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$1000 for HD. It Can't Be Good.
Or Can it?
8-31-007 updated 9-12-007

Cheap. Plastic. Sharp. Talented. Wha?

A Digital Secret Exposé:
Canon HV20 High Definition CamCorder

A magic number is floating around. It’s the number of dollars that a consumer will part with for something valuable.

Every category of device has its own magic number. For a video game, it's about $40US. For a new car, it's about $28,375. For a liter of designer bottled water, it's about $1.79 in Malibu.

"Under $1000" is the magic number for a high definition camcorder these days, and although MSRP is typically larger, nothing is bought for MSRP any more. Consumers get interested only when the delivered price drops below $1000.
(All prices in US cash.)

Canon’s HV20 camcorder is a case in point, and a cursory examination of the machine, say in a camera store, won’t begin to reveal the product for the high definition instrument it really hides.

Beneath the surface; beyond the automatic modes; buried in the menu systems; tucked away in secret corners--are a number of settings that turn a relatively pedestrian device into an exceptionally capable image machine.

The first thing that hits you is that it weighs nothing. 18.9 ounces. 536 grams. Nothing. Meaning: portability in the extreme. But the extremes are just beginning.

Clearly Canon were thinking of the HV20 as a consumer HD toy. Its silver plastic exterior, control layout and menu system all pander to the “I got me a HD camera” crowd, not the prosumer or professional crowd.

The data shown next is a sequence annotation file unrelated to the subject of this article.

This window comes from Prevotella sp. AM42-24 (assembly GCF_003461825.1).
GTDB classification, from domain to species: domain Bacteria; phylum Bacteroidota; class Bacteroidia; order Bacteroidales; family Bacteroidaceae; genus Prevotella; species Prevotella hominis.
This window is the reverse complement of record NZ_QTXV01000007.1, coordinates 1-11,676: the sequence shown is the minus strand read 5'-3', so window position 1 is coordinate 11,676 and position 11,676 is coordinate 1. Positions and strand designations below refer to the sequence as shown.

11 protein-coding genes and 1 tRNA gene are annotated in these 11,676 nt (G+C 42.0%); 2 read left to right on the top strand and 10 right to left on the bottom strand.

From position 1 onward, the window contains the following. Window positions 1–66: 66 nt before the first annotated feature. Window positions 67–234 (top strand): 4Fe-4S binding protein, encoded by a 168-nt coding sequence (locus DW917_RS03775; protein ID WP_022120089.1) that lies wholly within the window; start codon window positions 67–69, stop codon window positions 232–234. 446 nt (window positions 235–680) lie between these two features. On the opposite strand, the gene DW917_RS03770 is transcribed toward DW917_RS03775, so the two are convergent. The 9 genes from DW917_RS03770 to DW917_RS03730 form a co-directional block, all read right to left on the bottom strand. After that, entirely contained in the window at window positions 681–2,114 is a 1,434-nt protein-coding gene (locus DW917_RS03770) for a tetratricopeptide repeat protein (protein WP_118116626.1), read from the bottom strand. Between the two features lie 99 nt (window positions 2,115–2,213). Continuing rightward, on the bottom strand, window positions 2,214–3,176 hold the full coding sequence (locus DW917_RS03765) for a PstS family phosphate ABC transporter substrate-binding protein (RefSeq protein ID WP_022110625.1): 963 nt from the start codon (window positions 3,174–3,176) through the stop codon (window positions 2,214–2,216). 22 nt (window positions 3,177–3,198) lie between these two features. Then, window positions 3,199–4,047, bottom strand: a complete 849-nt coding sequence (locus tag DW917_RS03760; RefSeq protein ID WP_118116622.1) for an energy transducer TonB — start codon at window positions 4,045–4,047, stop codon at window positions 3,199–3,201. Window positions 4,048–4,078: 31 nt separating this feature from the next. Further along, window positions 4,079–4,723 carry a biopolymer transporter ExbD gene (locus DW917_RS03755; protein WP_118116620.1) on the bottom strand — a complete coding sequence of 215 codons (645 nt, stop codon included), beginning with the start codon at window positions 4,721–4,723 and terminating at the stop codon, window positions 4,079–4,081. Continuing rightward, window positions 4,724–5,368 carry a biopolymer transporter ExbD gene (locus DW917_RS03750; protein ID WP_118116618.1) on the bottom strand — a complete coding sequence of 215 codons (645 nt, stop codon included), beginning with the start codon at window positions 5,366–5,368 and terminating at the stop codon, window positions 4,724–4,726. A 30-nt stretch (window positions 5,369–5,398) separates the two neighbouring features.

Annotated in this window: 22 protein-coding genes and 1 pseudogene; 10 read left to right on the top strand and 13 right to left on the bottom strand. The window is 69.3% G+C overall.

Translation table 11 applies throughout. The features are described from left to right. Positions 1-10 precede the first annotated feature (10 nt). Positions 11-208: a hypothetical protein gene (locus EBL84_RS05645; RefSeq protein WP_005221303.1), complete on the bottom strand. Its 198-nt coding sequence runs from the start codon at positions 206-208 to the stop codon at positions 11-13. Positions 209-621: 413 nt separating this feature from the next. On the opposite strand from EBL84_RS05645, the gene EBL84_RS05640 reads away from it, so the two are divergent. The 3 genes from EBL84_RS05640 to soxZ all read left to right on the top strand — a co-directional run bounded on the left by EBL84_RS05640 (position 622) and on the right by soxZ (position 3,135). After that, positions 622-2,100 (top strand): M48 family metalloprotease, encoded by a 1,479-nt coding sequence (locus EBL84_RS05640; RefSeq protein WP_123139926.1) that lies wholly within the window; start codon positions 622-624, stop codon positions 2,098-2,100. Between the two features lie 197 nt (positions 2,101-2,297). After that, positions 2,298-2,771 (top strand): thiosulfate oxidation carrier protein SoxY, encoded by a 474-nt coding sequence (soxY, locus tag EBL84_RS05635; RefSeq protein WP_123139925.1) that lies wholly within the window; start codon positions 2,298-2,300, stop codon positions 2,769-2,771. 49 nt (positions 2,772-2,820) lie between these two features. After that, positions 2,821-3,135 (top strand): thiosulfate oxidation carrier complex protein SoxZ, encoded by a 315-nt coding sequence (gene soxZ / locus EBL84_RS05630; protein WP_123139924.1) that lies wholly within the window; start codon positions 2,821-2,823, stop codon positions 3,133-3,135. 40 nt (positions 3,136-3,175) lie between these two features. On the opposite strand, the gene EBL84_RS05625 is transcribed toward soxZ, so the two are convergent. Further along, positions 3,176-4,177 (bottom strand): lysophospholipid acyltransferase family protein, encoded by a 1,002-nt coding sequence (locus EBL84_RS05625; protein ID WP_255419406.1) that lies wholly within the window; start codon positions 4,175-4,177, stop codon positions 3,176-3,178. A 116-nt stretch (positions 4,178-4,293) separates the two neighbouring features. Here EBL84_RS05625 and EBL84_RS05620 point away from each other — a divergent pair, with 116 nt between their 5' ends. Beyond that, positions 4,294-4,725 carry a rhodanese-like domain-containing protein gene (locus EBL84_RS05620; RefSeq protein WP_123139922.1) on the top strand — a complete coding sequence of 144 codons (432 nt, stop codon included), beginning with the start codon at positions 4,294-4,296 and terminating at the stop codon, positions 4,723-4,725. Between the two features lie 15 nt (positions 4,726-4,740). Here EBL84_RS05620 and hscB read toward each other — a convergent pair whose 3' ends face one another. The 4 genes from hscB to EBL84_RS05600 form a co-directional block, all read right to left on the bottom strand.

Thankfully it contains Canon’s functional optical IS (image stabilizer) system in its 10:1 (optical) zoom lens. Fortunately, it records a superior 1080i 60-field video image onto HDV tape. The 2.7-inch flip-out 9:16 monitor viewfinder is just okay, but an internal, lower-definition viewfinder covers the same view (about 94% of the final HD image) and can be easily used in bright light.

When designers plan cameras like this, they make compromises. Oh, boy, do they make compromises. Canon’s HV20 is a study in compromises, but there are enough work-arounds inherent in its design to bring it forward into quality, even professional, use. But it takes experience and some extra digging to find a path through the maze of trade-offs and menu items that are hiding its secret voice.

Camcorders these days think they’re still cameras, too. Most have buttons or modes for shooting still images, and the HV20 is no exception. It can shoot 2048 x 1536 pixel stills at maximum (3,145,728 pixel images) in a dedicated Still Mode, and even capture 1920 x 1080 pixel stills during video filming, all while saving the results onto Mini-SD cards inserted into the camera.